A walk down Mission street is a tour of nearly a dozen smoke and vape shops, mostly immigrant-owned. Nearly all sell a hip alternative to cigarettes: a battery-operated device that emits doses of vaporized nicotine for the user to inhale. 

But not for long.

This afternoon, the Board of Supervisors is expected to vote its final approval of a citywide ban on the sale, manufacturing and distribution of all e-cigarettes — a move Mayor London Breed has said she’ll sign into law. This ordinance would make San Francisco the first city in the nation to take such drastic measures against “vaping,” a practice that is marginally healthier than old-school smoking, but still highly addictive because it delivers nicotine. 

The vote comes on the heels of a previous city ban on flavored e-cigarettes that passed last year. Brought forth by Supervisor Shamann Walton, the latest e-cigarette legislation is meant to further protect public health, and teens especially, who are increasingly vaping at such a rate as to be classified as an “epidemic” by the surgeon general. More than three million American high school students used e-cigarettes in 2018. And between 2017 and 2018, teens increased their usage by 78 percent, according to 2018 National Youth Tobacco Survey (NYTS) data. Once signed by the mayor, the ban will take seven months to go into effect.

“San Francisco has never been afraid to lead,” City Attorney Dennis Herrera said in a statement after last week’s preliminary full board vote to ban the sale and manufacturing of e-cigarettes, which passed unanimously 11-0. 

“E-cigarettes are a product that, by law, are not allowed on the market without FDA review. For some reason, the FDA has so far refused to follow the law. Now, youth vaping is an epidemic. If the federal government is not going to act to protect our kids, San Francisco will,” Herrera said.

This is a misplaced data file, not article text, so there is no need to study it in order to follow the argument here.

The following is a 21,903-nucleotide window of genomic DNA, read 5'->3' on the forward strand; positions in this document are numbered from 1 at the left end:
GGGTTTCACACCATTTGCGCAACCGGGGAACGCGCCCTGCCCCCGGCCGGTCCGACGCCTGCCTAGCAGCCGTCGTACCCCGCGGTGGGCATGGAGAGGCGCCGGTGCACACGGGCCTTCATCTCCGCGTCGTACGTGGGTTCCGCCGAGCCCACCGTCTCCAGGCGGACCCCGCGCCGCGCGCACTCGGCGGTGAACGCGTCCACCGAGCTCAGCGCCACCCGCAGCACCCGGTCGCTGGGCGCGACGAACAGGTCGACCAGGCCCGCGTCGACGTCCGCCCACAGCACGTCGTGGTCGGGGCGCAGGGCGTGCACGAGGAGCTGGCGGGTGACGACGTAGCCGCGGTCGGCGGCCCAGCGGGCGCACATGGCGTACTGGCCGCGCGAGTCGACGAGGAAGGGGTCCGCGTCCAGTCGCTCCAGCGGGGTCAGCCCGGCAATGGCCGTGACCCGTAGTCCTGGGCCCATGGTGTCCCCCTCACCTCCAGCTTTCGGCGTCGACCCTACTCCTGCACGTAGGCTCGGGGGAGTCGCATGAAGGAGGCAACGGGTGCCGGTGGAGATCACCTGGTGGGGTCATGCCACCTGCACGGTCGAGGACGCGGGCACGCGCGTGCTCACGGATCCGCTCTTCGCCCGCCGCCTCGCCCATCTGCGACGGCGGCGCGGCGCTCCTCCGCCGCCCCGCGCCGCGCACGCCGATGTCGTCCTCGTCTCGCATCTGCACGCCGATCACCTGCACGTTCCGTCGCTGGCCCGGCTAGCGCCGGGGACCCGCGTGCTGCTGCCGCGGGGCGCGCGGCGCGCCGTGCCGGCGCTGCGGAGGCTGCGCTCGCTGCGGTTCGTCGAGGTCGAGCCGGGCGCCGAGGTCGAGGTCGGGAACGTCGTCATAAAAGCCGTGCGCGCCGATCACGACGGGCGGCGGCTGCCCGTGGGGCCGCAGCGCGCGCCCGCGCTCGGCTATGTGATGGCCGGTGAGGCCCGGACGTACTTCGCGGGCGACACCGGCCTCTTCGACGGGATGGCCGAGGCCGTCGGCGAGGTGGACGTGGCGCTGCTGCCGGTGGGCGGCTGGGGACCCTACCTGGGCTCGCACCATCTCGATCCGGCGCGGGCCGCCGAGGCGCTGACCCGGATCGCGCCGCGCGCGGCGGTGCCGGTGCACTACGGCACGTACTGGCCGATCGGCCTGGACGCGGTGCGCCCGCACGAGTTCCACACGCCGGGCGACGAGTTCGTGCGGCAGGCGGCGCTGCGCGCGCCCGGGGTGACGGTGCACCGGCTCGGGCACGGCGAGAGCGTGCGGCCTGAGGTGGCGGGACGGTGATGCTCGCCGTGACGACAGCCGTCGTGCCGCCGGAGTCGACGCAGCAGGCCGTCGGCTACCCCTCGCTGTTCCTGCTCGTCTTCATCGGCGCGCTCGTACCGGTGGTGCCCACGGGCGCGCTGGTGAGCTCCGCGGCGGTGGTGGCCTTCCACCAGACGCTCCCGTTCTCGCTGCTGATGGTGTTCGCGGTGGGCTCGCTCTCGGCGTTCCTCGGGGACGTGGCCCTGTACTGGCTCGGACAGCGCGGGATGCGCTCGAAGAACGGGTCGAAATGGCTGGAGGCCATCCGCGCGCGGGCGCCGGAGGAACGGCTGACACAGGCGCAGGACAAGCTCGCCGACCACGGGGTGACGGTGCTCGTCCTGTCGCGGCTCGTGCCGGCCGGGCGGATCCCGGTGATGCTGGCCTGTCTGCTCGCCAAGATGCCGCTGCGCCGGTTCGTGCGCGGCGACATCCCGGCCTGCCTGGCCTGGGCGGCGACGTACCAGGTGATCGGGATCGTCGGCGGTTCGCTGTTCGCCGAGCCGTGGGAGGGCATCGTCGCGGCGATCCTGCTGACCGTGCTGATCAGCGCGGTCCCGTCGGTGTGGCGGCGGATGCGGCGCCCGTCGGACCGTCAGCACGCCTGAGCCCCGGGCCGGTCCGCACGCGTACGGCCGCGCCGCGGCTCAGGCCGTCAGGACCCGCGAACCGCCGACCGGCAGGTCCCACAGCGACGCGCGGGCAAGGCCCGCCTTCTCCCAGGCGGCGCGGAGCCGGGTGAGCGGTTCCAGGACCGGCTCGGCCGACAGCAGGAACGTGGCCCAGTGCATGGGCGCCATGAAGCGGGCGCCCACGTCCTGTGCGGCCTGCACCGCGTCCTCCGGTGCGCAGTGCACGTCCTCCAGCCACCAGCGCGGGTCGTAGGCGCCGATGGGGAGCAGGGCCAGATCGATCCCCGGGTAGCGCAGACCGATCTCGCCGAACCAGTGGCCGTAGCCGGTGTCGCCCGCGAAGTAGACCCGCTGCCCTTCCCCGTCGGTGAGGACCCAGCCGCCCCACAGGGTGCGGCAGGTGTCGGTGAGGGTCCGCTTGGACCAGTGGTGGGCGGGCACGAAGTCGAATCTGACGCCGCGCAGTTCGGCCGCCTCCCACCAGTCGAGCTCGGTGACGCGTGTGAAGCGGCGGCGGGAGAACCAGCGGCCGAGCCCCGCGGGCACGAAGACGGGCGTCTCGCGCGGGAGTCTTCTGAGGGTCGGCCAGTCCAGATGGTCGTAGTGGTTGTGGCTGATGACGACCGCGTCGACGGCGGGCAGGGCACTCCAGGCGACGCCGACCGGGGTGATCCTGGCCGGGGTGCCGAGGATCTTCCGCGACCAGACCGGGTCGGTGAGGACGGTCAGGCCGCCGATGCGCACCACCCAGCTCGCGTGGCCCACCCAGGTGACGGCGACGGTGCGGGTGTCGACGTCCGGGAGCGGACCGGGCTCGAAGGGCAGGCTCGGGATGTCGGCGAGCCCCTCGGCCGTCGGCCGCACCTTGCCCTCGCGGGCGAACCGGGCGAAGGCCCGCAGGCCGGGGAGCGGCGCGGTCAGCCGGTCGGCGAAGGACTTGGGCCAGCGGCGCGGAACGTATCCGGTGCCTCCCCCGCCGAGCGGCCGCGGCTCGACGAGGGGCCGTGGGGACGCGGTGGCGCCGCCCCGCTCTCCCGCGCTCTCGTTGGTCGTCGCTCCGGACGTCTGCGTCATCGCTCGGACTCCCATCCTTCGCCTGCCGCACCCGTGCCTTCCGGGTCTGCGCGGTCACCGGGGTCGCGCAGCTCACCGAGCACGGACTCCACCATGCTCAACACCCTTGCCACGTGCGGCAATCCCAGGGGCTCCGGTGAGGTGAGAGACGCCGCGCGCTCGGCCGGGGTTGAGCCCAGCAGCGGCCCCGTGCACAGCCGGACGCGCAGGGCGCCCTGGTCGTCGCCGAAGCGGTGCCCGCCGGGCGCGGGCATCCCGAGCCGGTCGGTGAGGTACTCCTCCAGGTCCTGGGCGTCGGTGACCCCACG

The board’s rationale for supporting the ban is clear: Protecting the health of millions of young people who are increasingly becoming hooked on nicotine seems like a no-brainer. But opponents of the ordinance fear that banning e-cigarettes could hurt both adults who are trying to quit smoking by vaping, and small businesses whose revenue is dependent on the sale of these products. 

Small mom-and-pop business owners in the city, and the Mission in particular, are devastated by the vote, especially if it is passed without any amendments or tangible steps for mitigation.

Moe Mohomed, an employee of Smoker Friendly, a shop at Mission and 16th streets, said that last year’s ban on flavored e-cigarettes profoundly hurt his business’ bottom line. He said his brother Abdul, who is the owner, told him that profits went down by “probably 30 to 50 percent.”

When asked how the current ban would affect Smoker Friendly, Mohomed said, “I don’t know. I don’t know if it’s going to survive.” 

Mohomed previously worked as a driver for Uber, but didn’t find it as profitable as he had hoped. He has been working at Smoker Friendly with his brother for about a year now, and isn’t sure what he will do if the business is forced to close.